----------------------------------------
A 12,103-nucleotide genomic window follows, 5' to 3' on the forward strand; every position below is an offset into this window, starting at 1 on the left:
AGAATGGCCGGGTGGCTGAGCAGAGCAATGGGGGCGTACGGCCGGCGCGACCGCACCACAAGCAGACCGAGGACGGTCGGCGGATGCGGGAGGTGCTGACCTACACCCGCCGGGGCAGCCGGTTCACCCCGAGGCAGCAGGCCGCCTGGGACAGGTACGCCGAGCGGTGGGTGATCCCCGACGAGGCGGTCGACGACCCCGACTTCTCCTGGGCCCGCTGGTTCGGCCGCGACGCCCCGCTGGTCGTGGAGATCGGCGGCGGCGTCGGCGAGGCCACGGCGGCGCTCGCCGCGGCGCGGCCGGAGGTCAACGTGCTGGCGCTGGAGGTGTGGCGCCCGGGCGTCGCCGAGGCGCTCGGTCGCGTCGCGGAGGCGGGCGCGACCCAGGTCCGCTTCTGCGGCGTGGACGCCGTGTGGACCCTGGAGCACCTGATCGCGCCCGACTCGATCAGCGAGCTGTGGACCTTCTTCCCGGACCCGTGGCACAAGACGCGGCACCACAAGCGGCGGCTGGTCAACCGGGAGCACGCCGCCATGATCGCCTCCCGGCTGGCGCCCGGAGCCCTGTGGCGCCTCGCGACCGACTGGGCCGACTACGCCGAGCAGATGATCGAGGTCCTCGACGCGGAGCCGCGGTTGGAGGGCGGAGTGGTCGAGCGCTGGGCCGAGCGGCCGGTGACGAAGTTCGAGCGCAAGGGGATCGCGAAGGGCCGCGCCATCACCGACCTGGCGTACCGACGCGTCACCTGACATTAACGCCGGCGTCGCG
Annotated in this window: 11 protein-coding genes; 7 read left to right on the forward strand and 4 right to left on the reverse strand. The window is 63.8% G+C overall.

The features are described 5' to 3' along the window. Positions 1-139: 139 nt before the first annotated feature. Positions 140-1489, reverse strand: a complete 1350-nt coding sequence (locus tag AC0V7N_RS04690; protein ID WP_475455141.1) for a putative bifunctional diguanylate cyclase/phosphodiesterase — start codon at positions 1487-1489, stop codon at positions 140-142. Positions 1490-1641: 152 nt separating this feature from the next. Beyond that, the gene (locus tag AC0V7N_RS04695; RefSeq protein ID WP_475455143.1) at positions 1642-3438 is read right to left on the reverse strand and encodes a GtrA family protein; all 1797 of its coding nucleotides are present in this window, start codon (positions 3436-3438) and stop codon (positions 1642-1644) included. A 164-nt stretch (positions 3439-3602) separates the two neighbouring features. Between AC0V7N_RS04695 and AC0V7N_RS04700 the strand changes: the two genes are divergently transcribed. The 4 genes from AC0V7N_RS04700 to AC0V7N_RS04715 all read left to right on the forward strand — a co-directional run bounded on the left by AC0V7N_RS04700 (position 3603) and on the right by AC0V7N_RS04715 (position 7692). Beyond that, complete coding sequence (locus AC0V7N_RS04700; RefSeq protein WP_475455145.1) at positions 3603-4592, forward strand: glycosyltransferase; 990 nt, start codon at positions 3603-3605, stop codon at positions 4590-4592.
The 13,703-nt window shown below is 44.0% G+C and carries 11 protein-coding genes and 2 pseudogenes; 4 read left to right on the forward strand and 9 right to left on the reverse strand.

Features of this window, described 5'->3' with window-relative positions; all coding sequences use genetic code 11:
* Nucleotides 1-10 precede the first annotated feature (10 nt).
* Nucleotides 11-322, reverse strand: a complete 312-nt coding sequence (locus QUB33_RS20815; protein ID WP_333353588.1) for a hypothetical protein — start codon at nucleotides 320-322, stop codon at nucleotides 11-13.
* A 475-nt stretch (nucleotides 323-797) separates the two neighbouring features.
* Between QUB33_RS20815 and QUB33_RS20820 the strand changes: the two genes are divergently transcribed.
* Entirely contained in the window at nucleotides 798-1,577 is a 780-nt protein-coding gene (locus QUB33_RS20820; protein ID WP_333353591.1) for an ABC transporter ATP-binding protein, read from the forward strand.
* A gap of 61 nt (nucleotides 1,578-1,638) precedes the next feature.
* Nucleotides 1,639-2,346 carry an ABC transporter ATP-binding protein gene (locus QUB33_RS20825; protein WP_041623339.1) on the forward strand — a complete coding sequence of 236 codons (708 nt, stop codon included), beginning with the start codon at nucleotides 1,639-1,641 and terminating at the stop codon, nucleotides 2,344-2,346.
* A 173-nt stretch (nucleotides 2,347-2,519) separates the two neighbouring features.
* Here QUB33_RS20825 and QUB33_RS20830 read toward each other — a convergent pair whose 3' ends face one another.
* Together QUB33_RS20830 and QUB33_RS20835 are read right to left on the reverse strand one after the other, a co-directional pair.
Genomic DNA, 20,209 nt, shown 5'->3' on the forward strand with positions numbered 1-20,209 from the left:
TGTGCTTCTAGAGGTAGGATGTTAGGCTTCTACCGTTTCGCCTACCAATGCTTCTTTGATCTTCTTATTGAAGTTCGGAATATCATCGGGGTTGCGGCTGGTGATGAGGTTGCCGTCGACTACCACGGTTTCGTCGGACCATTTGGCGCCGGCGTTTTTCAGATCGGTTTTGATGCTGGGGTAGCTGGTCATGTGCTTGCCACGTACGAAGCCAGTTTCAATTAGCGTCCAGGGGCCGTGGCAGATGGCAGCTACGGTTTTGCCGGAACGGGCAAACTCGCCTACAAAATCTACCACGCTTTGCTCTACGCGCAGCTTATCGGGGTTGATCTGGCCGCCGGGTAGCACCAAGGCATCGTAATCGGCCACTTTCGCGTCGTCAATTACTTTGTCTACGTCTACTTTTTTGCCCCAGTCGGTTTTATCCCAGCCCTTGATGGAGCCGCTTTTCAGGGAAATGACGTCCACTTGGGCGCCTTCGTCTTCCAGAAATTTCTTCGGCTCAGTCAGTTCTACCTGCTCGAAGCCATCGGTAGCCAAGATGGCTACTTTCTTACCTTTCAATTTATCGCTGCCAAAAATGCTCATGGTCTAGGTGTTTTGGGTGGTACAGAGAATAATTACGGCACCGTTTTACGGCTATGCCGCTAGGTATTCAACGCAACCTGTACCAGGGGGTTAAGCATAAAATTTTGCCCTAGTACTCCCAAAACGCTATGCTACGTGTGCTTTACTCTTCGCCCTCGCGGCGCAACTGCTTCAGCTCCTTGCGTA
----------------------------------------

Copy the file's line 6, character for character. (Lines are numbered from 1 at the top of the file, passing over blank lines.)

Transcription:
Features of this window, described 5'->3' with window-relative positions; all coding sequences use genetic code 11: